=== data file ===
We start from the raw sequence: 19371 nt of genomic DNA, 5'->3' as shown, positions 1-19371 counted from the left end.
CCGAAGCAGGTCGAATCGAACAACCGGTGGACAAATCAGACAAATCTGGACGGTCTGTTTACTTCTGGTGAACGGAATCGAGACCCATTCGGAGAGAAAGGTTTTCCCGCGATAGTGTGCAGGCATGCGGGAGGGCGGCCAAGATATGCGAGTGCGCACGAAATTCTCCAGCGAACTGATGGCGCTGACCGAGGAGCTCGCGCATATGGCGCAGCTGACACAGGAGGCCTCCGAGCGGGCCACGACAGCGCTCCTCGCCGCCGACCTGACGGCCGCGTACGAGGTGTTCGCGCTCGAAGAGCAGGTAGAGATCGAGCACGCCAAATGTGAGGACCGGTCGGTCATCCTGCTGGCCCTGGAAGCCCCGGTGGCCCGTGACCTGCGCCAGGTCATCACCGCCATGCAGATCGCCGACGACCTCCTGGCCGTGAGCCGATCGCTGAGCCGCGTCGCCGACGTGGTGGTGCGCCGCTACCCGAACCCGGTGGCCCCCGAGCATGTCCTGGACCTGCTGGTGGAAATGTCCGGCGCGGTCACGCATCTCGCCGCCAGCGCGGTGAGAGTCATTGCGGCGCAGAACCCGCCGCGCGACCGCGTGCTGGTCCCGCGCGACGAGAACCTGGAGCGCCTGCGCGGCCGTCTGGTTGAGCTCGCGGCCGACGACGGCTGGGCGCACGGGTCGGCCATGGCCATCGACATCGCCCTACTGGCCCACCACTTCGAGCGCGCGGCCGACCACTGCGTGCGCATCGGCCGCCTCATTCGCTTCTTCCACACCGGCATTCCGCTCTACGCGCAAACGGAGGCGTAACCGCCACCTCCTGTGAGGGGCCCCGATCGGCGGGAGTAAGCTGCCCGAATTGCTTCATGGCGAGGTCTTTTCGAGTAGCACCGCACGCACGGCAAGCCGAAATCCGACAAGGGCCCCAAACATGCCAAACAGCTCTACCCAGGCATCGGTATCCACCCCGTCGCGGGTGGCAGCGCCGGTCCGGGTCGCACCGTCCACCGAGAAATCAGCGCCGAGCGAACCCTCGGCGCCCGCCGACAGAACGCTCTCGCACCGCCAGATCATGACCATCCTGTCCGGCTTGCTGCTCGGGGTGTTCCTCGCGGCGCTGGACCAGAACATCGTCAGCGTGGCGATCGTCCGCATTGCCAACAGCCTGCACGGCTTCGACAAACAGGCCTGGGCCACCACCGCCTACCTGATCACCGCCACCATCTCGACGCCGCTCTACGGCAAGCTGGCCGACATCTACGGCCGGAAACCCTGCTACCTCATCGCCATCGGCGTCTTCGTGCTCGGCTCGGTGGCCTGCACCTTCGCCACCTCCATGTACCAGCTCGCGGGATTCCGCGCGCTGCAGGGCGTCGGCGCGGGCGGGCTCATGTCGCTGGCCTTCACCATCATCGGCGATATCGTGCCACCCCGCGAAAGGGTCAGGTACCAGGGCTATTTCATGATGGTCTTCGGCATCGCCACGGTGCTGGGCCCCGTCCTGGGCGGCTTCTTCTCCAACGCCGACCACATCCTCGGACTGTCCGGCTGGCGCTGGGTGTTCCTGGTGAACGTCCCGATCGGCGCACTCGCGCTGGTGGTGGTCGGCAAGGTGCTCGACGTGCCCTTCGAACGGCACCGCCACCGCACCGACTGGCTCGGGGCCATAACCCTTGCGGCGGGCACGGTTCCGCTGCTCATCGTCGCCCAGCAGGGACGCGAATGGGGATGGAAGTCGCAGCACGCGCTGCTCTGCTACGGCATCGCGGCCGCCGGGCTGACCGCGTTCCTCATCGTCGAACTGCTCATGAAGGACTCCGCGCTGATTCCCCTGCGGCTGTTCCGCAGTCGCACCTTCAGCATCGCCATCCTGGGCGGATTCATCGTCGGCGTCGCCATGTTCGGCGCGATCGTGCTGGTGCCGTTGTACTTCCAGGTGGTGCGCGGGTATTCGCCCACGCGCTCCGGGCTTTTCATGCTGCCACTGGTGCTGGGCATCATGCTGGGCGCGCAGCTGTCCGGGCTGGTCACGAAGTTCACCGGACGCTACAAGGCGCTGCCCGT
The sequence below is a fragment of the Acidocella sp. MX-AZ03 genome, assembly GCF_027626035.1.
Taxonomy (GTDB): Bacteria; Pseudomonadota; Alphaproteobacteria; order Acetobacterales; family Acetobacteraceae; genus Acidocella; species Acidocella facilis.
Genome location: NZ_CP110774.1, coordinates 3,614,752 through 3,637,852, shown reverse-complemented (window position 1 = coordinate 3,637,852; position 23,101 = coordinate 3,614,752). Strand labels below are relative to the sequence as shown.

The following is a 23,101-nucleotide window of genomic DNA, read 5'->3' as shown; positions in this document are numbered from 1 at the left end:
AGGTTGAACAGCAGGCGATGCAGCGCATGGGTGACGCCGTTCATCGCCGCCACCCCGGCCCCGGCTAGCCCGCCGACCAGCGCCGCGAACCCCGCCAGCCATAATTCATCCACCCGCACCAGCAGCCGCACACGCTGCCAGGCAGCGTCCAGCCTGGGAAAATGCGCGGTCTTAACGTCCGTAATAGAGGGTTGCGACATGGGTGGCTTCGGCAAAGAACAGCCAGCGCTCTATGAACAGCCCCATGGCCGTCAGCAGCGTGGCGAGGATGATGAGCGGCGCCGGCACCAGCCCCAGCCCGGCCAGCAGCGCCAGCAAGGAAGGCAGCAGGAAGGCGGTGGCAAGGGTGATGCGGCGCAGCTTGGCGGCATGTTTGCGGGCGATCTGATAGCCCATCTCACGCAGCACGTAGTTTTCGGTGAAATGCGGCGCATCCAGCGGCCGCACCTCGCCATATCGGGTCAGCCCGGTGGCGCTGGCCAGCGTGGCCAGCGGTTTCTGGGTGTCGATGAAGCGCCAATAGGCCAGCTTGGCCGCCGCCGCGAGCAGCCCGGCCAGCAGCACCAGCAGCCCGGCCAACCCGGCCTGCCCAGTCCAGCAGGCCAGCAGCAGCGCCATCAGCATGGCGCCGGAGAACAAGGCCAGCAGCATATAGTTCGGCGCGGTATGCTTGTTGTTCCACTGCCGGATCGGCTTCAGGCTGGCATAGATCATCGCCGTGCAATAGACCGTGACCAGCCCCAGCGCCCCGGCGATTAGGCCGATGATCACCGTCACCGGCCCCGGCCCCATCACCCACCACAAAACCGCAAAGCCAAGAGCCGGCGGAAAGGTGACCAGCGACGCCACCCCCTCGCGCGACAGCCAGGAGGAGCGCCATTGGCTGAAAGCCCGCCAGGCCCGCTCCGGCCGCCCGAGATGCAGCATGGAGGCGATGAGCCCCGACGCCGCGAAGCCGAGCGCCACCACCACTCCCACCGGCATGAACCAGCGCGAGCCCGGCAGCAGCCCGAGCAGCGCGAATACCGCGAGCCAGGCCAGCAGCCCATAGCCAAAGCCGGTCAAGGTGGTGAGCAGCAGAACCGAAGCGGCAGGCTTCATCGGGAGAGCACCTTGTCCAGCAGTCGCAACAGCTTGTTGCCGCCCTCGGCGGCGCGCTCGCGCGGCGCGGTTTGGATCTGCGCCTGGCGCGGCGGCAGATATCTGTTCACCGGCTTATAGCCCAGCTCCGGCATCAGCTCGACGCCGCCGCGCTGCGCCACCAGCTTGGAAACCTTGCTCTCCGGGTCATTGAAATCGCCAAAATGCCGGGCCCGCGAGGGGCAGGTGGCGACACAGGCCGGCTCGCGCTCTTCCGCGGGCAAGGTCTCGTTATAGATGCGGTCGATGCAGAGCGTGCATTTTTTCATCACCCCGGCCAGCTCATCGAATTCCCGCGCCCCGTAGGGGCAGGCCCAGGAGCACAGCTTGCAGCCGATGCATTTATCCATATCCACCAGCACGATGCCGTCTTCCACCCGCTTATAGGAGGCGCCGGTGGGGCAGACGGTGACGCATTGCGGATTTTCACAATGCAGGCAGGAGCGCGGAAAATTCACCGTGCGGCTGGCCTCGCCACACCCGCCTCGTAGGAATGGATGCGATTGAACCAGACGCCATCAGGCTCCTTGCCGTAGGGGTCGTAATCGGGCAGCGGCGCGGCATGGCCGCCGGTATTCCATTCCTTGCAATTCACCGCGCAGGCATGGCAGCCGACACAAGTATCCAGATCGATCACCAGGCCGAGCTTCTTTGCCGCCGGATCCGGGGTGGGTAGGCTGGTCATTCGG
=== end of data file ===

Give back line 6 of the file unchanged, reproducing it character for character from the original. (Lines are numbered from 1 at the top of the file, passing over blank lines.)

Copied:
The following is a 23,101-nucleotide window of genomic DNA, read 5'->3' as shown; positions in this document are numbered from 1 at the left end: